Nursing staff burnout due to heavy workloads and inadequate skills mix is affecting patient care and safety at a hospital trust in Herefordshire, board papers have revealed.
Particular concerns have been identified about staffing levels and skills mix on an acute admissions and gastroenterology ward where band 4 staff were being used to fill in for registered nurses, show the papers from a management meeting held earlier this month.
“The ward has had recent incident reports submitted for suboptimal care for patients regarding fluid management and medication administration,” said the board report on Wye Valley NHS Trust.
“Staff morale is affected due to lack of skill mix and additional workload, resulting now in staff “burnout”, which is affecting patient safety and care,” it stated.
The recommended nurse staffing ratios for acute admissions units is 1:6. However, the report shows registered nurses have been dealing with ratios more like 1:14, because band 4 staff are unable to do certain tasks, including administering medicine and fluid management.
“Staff morale is affected due to lack of skill mix and additional workload”
The report also revealed that pressures on Frome ward have been exacerbated by nursing staff vacancies, but showed that, even if all posts were filled, “the risk would still remain” due to lack of funding for qualified nurses.
“There is an insufficient band 5 budget (excluding vacancies) to allocate sufficient band 5 nurses to each shift,” said the report, which showed the staffing fill rate was consistently less than 70% for registered nurses even when bank or agency nurses and band 4s were used to plug rota gaps.
In addition, the report showed the situation had prompted some staff to leave the ward, while others were concerned about meeting professional requirements.
“Recent exit interviews with staff evidence that staff are leaving the ward due to skill mix,” noted the board document.
“Medication incident reflective accounts state that staff have an increasing concern for individuals to be able to meet their Nursing and Midwifery Council requirements within the existing skill mix,” it said, adding that some had sought professional advice from the Royal College of Nursing.
“Nursing appointments since October 2016 have predominantly been newly qualified nurses who do not have extended competencies for IV [intravenous] therapies,” continued the report. “This is the same for the high proportion of agency nurses allocated to the ward.”
“The safety of patients is the Trust’s priority”
There are regularly more than 20 acutely ill patients on the ward, who need increased input from registered nurses, it said.
The papers show the trust is struggling generally with increased spending on agency nurses and is trying to bring both the nursing vacancy rate and turnover down.
Efforts have included a review of the process for managing staffing day to day and the introduction of new shift patterns from January next year.
“This new way of working will aid the effective deployment of nursing staff and support a reduction in agency spending whilst also supporting recruitment and retention initiatives,” said the papers.
They stated that a recruitment campaign focused on nurse vacancies at community hospitals has already taken place.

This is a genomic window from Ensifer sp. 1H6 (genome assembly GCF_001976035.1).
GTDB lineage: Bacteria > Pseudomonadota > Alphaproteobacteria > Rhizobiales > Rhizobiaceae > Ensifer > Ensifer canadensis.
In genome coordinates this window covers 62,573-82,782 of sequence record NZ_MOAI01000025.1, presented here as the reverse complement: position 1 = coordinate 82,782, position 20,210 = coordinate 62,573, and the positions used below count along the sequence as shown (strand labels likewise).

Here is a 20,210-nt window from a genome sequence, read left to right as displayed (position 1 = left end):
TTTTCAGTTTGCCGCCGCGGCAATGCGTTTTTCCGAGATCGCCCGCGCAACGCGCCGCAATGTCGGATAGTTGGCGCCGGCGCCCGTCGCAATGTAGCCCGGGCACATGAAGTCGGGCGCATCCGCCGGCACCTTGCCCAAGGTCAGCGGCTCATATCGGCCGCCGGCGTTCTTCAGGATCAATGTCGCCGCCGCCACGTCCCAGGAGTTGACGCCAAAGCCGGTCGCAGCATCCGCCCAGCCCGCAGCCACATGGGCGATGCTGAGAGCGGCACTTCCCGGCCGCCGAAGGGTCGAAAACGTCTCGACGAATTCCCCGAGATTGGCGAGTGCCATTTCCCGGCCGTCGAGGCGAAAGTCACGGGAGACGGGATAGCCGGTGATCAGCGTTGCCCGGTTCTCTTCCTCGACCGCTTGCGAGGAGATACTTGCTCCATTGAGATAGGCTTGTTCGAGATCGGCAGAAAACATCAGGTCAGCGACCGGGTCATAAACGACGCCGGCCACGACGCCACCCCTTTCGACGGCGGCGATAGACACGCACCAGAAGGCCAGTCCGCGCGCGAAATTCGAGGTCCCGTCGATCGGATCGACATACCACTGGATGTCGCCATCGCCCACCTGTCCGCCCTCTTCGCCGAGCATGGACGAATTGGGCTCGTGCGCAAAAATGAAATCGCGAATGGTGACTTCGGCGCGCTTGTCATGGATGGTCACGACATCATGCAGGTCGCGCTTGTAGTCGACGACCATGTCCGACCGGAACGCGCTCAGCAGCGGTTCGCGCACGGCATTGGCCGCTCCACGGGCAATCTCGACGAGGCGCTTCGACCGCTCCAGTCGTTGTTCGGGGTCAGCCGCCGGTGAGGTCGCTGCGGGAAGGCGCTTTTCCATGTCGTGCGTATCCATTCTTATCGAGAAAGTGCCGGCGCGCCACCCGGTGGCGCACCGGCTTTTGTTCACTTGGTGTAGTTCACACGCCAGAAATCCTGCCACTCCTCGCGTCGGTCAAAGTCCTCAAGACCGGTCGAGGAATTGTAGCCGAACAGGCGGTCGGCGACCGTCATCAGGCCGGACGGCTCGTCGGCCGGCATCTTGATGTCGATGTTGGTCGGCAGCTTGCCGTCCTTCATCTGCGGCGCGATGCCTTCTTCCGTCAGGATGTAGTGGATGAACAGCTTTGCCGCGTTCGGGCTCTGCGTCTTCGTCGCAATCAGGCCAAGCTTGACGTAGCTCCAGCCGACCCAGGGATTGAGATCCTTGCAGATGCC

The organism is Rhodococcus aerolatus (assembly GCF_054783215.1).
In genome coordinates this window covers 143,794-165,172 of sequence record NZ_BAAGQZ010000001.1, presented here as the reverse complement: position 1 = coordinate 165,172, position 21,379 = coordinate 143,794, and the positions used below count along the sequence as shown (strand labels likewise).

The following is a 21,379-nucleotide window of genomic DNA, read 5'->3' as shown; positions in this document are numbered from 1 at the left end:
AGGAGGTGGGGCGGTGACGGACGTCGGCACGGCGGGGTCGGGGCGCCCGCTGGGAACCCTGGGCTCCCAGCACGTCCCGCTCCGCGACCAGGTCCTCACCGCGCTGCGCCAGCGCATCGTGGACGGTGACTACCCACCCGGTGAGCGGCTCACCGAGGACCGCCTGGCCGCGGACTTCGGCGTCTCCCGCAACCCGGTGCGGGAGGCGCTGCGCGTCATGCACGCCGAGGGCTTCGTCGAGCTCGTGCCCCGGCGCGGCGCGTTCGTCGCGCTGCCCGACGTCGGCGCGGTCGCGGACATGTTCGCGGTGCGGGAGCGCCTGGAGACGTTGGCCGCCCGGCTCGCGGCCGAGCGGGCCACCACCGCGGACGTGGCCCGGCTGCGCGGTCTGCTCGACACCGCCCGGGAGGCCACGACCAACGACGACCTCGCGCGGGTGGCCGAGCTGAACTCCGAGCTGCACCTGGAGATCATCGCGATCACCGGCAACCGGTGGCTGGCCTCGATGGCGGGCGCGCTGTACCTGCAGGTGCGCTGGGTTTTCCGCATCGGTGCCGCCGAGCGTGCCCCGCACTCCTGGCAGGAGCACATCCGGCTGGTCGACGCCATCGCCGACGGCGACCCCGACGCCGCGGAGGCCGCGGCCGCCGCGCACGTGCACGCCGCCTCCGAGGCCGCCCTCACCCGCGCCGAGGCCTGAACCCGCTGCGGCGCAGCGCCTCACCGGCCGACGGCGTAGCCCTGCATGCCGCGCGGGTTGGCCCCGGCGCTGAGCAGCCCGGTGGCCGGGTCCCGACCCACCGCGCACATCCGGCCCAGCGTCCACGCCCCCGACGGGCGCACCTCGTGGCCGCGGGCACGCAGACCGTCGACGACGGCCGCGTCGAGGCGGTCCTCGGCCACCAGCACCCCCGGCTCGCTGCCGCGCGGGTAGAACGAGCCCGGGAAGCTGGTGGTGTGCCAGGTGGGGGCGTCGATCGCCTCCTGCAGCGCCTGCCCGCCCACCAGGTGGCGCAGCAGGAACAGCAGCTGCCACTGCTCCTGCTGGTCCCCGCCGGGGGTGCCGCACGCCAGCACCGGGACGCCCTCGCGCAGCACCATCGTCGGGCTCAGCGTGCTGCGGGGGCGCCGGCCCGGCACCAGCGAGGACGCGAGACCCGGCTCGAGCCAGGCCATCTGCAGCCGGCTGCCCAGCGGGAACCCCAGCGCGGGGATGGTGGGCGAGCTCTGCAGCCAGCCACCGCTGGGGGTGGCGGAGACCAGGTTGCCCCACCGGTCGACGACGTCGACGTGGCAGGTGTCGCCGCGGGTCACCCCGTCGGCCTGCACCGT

Meanwhile, the report shows human resources, education and nursing teams have come up with a detailed plan, with support from NHS Improvement, designed to reduce the turnover rate among registered nurses to 10%.
The trust was placed in “special measures” in 2014 following a negative inspection report by the Care Quality Commission.
However, it was deemed to have improved sufficiently enough to leave the support scheme for struggling providers this time last year.
- Wye Valley Trust placed in special measures after poor inspection
- Wye Valley to remain in ‘special measures’ after 15 months
- Herefordshire hospital trust leaves ‘special measures’
Lucy Flanagan, the trust’s director of nursing, said in a statement for Nursing Times that the safety of patients was the organisation’s “priority”. “We provide patient-centred services and pride ourselves on the high quality care delivered by our professional and compassionate staff,” she said.
“Frome Ward is a 35-bedded unit with 20 acute admission beds and 15 gastroenterology/general medical beds,” she said. “The ward had an agreed staffing level of five registered nurses per shift – 24 hours a day for 35 patients – a ratio of 1:7. Following a risk assessment, an additional registered nurse per shift was added bringing the ratio to 1:6.
Report reveals safety concerns on ward hit by nurse ‘burnout’
“Further to this, we have also addressed the way the team on the ward organises its nurses and allocates work to ensure our patients receive the best care possible,” she said. “Importantly, the establishment review undertaken earlier this year did not identify an establishment shortfall.
“Since August this year, the fill rate for registered nurses has consistently been above 100% – returns prior to that time showed low fill rates due to data collection errors,” noted Ms Flanagan.
She added: “As a mark of the commitment the trust has to ensure safe staffing ratios, it is among the first wave of trusts being supported by NHS Improvement focusing on recruitment and retention. In addition, the trust has recently introduced a new master vend arrangement for agency provision, introduced new shift patterns and has in place a revised flexible working policy.”
Research published earlier this week observed that burnout among nursing staff significantly affected job performance, as reported by Nursing Times.